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07 Feb

Calling a Food 'Light' in Calories May Backfire

A new study finds people eat more when a meal is labeled ‘light’ as opposed to ‘filling’.

Health News Results - 194

Wintertime Wandering: A Real Danger for People With Alzheimer's

Winter weather can add a layer of danger to the wandering behavior common in people with dementia.

The Alzheimer’s Foundation of America (AFA) offers some suggestions to help prevent wandering and prepare folks to react quickly if it occurs.

“During the winter, it’s especially important for families living in areas affected by cold weather, snow and ice,” said

  • Cara Murez HealthDay Reporter
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  • January 27, 2023
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  • About 1 in 3 American Adults Has an Allergy

    If it seems as though everyone you know struggles with some sort of allergy, new research suggests you are not mistaken.

    As many as 1 in 3 adults and 1 in 4 kids suffers from a seasonal allergy, a food allergy or eczema, the latest government data shows.

    Caused by a reaction to plant pollen, seasonal allergies were most common type of allergy in both kids and adults. Symptoms includ...

    The Time Is Now to Curb Spring Allergies

    Send yourself some love this Valentine's Day by setting a reminder to start taking your spring allergy medications.

    It's important to begin allergy meds two weeks before symptoms are expected to appear when possible, according to the American College of Allergy, Asthma and Immunology (ACAAI).

    "It's not the most romantic idea in the world, but it is an effective way to remember when ...

    'Climate Trauma': Brain Changes Seen in Survivors of California's Deadliest Wildfire

    When the deadly Camp Fire swept through Northern California in 2018, it may have damaged more than the landscape.

    University of California, San Diego researchers studying survivors' mental functioning in the wake of the deadliest and most destructive wildfire in the state's history have uncovered evidence of “climate trauma.”

    The November 2018 fire burned 239 square miles, destr...

    Winter Wonderland? Not for Your Skin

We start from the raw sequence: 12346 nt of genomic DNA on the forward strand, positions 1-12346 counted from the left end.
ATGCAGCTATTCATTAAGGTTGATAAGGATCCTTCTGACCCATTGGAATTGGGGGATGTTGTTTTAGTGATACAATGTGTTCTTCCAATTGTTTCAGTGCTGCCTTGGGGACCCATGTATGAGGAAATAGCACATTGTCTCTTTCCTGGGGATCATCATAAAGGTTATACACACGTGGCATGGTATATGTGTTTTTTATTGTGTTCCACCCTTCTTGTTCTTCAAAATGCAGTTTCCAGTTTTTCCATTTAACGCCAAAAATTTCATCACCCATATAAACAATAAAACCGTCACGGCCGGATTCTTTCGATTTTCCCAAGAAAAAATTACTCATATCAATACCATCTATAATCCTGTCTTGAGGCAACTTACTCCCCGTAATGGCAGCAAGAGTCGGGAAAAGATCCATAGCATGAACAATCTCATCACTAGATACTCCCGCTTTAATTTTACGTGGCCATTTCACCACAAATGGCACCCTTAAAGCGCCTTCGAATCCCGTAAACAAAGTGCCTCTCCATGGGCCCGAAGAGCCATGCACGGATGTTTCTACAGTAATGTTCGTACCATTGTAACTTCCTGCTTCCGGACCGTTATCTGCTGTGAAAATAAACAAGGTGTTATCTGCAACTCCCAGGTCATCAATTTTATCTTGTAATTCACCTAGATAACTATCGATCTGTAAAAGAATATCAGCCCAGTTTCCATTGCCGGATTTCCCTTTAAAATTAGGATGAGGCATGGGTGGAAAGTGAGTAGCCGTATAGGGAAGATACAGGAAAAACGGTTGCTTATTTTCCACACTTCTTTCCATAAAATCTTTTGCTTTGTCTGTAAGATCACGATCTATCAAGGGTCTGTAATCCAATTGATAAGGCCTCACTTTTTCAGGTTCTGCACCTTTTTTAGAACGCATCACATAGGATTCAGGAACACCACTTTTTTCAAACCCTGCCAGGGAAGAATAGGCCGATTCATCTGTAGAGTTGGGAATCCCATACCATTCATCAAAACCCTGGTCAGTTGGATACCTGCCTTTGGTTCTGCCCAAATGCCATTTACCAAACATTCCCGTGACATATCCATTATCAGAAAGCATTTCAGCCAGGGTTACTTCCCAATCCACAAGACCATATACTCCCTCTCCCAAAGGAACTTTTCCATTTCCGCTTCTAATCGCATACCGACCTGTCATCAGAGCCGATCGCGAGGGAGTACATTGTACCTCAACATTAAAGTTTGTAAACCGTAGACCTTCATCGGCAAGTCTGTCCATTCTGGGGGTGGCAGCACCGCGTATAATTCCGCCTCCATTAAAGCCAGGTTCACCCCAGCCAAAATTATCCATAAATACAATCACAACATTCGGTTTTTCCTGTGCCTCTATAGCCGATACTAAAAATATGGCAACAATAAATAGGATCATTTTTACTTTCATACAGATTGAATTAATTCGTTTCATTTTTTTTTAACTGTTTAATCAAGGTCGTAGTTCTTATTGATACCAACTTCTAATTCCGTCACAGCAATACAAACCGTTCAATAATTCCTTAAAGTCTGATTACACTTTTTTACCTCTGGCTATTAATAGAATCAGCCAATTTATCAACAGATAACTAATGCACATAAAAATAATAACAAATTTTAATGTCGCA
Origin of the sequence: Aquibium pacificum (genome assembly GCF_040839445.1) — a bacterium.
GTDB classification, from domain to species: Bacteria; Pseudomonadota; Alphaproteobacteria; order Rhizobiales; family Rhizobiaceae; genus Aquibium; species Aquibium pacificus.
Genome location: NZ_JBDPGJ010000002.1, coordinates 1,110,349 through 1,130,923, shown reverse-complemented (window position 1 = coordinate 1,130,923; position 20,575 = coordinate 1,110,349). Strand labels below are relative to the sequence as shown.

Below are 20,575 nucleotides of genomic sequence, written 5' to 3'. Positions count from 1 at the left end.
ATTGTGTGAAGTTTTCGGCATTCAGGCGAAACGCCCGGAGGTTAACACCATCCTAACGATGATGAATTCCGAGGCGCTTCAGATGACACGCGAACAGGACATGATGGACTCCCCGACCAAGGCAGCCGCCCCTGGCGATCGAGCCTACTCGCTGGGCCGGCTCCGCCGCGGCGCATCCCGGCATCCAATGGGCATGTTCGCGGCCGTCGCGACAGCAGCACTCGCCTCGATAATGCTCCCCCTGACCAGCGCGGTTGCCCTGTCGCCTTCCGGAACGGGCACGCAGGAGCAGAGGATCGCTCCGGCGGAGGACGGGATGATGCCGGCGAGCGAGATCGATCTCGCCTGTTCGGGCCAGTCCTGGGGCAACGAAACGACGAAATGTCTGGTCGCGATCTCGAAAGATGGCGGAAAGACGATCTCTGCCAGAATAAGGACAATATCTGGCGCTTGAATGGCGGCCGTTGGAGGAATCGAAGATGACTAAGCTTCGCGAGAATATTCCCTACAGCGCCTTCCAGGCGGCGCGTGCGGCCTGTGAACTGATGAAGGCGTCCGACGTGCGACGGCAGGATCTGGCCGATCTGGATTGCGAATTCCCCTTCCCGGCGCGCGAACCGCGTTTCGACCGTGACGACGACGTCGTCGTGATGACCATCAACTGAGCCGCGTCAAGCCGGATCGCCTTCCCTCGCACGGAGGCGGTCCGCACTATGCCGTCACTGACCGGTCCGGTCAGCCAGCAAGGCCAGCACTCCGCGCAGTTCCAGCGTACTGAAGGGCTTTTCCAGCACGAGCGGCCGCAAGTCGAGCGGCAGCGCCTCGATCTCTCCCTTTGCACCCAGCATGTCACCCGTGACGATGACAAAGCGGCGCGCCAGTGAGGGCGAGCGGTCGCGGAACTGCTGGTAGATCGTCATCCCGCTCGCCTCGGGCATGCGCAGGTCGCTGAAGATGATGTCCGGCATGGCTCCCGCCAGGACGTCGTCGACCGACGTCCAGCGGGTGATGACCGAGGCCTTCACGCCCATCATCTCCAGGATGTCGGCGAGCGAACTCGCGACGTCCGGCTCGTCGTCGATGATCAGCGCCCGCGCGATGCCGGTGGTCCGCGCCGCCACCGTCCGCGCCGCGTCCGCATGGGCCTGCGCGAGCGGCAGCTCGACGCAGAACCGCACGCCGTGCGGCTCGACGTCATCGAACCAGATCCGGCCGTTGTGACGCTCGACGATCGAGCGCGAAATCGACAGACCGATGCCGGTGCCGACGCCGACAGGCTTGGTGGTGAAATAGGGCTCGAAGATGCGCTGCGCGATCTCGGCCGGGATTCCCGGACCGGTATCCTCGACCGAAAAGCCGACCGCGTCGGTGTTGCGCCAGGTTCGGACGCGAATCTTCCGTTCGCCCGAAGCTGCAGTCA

Winter is no friend to the body’s delicate skin, but an expert offers three key tips: moisturize, moisturize, moisturize.

    “It’s pretty intuitive, but it bears repeating,” said dermatologist Dr. David Pearson, an assistant professor at the University of Minnesota Medical School, in Minneapolis. “The environment t...

    Slips, Slides: Winter Injuries Can Be Serious

    Wearing proper gear, watching out for snow and ice hazards, and “walking like a penguin” are just some of the tips that can help prevent winter accidents, one medical expert says.

    “A variety of injuries can occur during the winter,” cautioned Dr. Mahmood Gharib, a physiatrist at the University of Minnesota Medica...

    Menus With 'Climate Change Impact' Info Sway Diners' Choices

    Adding climate-impact labeling to fast-food menus can have a big effect on whether or not consumers go “green" when eating out, new research suggests.

    The finding is based on an online survey that asked consumers to order virtual meals after randomly looking over menus that either had some...

    Take Steps to Protect Your Feet This Winter

    Getting around in winter works best if you're taking good care of the feet that take you places.

    Orthopedic specialists at the Hospital for Special Surgery (HSS) in New York City say they often see an uptick in avoidable injuries and foot problems during the winter.

    They offered some tips for winterizing your feet.

    First, make sure your winter shoes and boots still fit.

    ...

    Winter & Kid's Asthma: High Time for Flare-Ups

    Cold, dry winter air and a trio of spreading viruses could cause children's asthma to flare up this winter season.

    But experts at one children's hospital offer some tips to help parents keep their kids' worrisome respiratory symptoms in check.

    While asthma is a lung condition that can make it harder to breathe, some things can make symptoms worse, such as illness, cold air and smok...

    Climate Change's Extreme Temperatures Could Mean More Heart Deaths